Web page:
To find a similar episode of enthusiasm for an incoming President, you might have to go back to 1829. The outgoing President, John Quincy Adams, was the son of another President. He had won office in a way his opponents considered corrupt: the 1824 election had been thrown to the House of Representatives, which picked him. The new President, Andrew Jackson, was his era’s version of change. Unlike his predecessors, he was not from the founding generation, not related to a founder, not a member of the Virginia dynasty. He embodied the Western future of the country, just as Obama does our multiracial future. An unprecedented number of Americans trekked to see him take the oath of office. His Inaugural was a massive party at the White House, one that got so out of hand that Jackson was forced to lodge elsewhere.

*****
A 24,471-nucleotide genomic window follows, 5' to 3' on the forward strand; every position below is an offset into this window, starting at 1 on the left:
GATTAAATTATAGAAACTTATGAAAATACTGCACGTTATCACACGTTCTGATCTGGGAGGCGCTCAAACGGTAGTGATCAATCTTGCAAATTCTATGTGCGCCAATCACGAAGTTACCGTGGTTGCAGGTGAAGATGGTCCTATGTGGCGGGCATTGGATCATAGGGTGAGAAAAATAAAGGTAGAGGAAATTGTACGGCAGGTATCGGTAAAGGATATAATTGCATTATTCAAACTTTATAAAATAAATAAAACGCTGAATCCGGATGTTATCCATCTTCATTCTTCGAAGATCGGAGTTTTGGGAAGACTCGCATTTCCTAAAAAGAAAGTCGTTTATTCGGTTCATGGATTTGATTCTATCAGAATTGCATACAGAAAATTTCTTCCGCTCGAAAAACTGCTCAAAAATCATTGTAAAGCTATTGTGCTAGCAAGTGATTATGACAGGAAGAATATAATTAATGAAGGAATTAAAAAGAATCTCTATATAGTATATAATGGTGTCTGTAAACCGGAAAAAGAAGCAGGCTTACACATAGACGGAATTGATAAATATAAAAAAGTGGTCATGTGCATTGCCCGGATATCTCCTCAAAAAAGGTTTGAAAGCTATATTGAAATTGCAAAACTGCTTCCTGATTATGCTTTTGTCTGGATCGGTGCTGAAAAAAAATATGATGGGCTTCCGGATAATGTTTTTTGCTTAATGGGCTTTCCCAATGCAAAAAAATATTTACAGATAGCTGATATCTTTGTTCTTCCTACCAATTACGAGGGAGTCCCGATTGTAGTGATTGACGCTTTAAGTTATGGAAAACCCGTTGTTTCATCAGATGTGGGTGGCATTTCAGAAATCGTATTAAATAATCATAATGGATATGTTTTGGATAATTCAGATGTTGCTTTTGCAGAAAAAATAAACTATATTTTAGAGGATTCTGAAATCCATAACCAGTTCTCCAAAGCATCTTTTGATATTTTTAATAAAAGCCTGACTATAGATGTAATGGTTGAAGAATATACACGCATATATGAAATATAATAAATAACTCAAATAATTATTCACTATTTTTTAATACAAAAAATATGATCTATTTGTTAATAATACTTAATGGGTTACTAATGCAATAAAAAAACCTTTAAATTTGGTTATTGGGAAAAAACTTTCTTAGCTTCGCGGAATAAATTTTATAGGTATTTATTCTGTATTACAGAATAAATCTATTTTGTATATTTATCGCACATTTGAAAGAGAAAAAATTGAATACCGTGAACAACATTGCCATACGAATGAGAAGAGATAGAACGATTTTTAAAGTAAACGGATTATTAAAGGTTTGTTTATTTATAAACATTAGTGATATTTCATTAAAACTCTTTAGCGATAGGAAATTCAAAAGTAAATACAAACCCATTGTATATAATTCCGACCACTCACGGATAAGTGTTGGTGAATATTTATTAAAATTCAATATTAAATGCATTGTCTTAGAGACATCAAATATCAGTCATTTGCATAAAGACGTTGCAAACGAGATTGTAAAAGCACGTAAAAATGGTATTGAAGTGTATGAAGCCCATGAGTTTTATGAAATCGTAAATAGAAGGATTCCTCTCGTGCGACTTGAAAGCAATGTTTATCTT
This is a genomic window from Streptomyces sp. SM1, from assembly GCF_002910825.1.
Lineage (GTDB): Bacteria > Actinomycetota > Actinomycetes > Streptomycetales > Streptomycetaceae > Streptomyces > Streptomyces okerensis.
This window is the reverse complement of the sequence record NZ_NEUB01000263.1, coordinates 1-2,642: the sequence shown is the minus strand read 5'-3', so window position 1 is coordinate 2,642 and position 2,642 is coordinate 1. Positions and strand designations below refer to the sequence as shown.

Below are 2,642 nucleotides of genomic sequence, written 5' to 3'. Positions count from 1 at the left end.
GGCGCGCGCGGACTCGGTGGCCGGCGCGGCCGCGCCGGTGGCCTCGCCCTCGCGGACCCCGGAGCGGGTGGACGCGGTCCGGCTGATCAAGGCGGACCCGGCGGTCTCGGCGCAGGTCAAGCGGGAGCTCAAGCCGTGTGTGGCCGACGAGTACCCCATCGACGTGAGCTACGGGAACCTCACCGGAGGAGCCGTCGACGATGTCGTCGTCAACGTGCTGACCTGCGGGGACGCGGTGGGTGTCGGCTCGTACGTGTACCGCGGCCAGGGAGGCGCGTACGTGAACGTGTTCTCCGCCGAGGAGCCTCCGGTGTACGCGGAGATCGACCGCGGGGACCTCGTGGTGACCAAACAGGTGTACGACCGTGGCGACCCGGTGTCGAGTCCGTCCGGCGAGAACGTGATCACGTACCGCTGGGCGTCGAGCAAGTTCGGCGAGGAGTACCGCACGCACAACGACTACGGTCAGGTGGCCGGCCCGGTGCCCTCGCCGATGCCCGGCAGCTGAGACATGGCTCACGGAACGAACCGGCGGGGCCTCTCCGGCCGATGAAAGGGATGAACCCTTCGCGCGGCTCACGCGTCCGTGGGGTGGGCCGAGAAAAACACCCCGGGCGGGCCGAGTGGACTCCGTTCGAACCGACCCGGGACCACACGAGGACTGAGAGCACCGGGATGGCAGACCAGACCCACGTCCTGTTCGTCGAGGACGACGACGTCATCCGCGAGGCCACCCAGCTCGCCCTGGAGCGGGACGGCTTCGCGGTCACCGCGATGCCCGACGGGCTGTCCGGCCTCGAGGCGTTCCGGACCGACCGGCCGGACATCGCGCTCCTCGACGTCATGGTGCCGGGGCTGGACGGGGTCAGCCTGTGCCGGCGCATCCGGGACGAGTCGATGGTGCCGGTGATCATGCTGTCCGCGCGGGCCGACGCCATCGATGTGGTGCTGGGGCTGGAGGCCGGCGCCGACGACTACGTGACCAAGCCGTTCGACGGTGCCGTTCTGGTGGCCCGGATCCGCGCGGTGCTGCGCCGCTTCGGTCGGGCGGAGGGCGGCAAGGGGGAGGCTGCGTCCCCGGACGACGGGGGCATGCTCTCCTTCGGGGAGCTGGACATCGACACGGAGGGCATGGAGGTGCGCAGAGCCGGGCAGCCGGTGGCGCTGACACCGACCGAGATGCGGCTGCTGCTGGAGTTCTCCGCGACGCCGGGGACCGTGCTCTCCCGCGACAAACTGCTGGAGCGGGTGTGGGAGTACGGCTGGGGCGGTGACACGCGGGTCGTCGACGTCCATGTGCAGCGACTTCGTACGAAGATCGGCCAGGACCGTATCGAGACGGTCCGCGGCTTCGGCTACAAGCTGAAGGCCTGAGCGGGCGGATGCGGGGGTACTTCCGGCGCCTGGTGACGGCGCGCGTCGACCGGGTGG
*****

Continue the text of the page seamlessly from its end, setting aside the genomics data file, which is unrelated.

But historical precedent can justify only so much. Going to D.C. to celebrate the election of a President you believe in? That’s fine. Hanging around at his hotel just “to be breathing the same air,” as one man told the Washington Post? If you can picture a stalker giving the same quote, maybe it’s time to think again.